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rediscover your backyard this winter!

Children in our “neck of the woods” are so lucky to have four distinct seasons to explore and enjoy. Chances are, you have heard about the importance of outdoor play, but many of us forget to keep this a regular part of our children’s everyday play during the winter months. As long as the temperature is safe, there are no health risks to being outside in the snow, just benefits! Playing outside allows children to explore nature, develop coordination and strength, as well as, gain self-confidence. Here are a few suggestions to enhance your own backyard and take a fresh look at this charming season.

Perhaps the most obvious benefit of winter outdoor play, is the ever-changing landscape. When you leave your yard at the end of the day, the space will inevitably look different on your return. This offers unlimited educational opportunities for children. A dusting of snow, a new icy layer, or fresh animal tacks can capture your child’s interest quickly. Toys may need rescue from beneath a layer of snow, or fresh animal tracks might spur a conversation to guess who visited your space last night. There is so much to learn about science, nature, and our own physical abilities while playing in snow.

Winter also inspires great creativity, as the snow itself becomes a tool to engineer and create. Your child might dig a hole for a bed, or pile snow for a chair. Heavy wet snow can be perfect for anchoring sticks, boards, or milk crates to build sturdy forts. Creating paths, roads, and even obstacles can be an ongoing winter pleasure as the canvas refreshes so often.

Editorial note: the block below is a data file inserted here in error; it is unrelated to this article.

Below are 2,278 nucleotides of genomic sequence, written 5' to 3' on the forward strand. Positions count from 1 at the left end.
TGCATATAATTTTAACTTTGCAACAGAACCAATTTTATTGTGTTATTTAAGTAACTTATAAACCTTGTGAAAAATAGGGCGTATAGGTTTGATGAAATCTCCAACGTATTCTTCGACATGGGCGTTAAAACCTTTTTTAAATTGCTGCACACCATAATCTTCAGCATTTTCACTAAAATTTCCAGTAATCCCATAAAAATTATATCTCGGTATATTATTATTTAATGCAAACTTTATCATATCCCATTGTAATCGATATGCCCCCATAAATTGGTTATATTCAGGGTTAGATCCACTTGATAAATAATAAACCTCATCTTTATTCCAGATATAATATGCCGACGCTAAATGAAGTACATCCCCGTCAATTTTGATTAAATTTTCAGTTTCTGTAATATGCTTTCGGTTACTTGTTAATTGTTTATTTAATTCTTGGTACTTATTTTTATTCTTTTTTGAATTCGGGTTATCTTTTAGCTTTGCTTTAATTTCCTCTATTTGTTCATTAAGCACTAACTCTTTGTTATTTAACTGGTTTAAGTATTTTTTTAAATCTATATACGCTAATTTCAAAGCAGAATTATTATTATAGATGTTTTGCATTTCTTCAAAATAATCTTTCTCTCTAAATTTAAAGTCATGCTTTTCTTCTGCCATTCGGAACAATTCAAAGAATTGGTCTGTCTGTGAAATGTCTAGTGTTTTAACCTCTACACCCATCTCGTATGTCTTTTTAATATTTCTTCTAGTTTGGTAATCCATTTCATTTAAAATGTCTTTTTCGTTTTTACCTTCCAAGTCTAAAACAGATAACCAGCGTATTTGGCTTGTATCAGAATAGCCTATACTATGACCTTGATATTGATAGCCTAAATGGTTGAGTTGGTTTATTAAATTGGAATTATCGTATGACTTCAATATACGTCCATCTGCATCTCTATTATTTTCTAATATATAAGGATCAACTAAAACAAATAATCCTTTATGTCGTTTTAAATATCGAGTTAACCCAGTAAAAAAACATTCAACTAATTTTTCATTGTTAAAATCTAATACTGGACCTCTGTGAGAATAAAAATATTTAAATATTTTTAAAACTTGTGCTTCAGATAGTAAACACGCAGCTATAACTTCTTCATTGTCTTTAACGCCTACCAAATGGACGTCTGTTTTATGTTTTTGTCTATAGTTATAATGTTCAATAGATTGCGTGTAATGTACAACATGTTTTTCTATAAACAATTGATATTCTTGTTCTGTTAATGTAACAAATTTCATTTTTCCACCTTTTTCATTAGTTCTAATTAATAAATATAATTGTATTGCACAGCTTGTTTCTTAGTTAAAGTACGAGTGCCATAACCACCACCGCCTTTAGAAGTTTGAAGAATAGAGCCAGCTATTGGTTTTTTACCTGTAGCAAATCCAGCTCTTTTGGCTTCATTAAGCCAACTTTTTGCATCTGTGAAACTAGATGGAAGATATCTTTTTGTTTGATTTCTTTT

Fun Backyard Explorations . . .

Enjoy the birds and bird songs. Notice the birds in your back yard. What color are they? When can you hear them singing? Do they all sound the same? Where do they live? You may enjoy hanging small bundles of nesting materials (yarn, sting, cotton, stuffing, etc.) from your trees to see if birds find them helpful for their homes. (Tip: Use brightly colored yarn/string, so if spotted around your neighborhood nests, you will know just where those clever birds found it!)

Go cloud gazing. Take time to notice the different types of clouds and talk about them with your children. Which clouds bring snow? What colors and shapes do you see in the winter clouds? Take a large mirror outside and place it across your laps as you sit together in the snow. Observe the winter sky from a different angel. If you have washable paint, add white and gray paint to the mirror and recreate the clouds you see. (Tip: Have your child help place painters tape around the frame of your mirror. This will aide in clean up, as well as offer extra fine motor practice.)

Measure yourselves! Snow can be an excellent tool in showing children concrete examples of their own size. Have children lay down in the snow and measure their body imprints, hand, and footprints. Give them a yardstick, ruler, blocks, and string to size up their impressions. (Tip: Offer a branch or board to help them pull up from their full body impression. This will keep the imprint clear, as well as add an extra large muscle challenge.) Lie down in the snow beside your child and take a photo of both imprints together. Print and post it on your fridge to enjoy this experience all season long.

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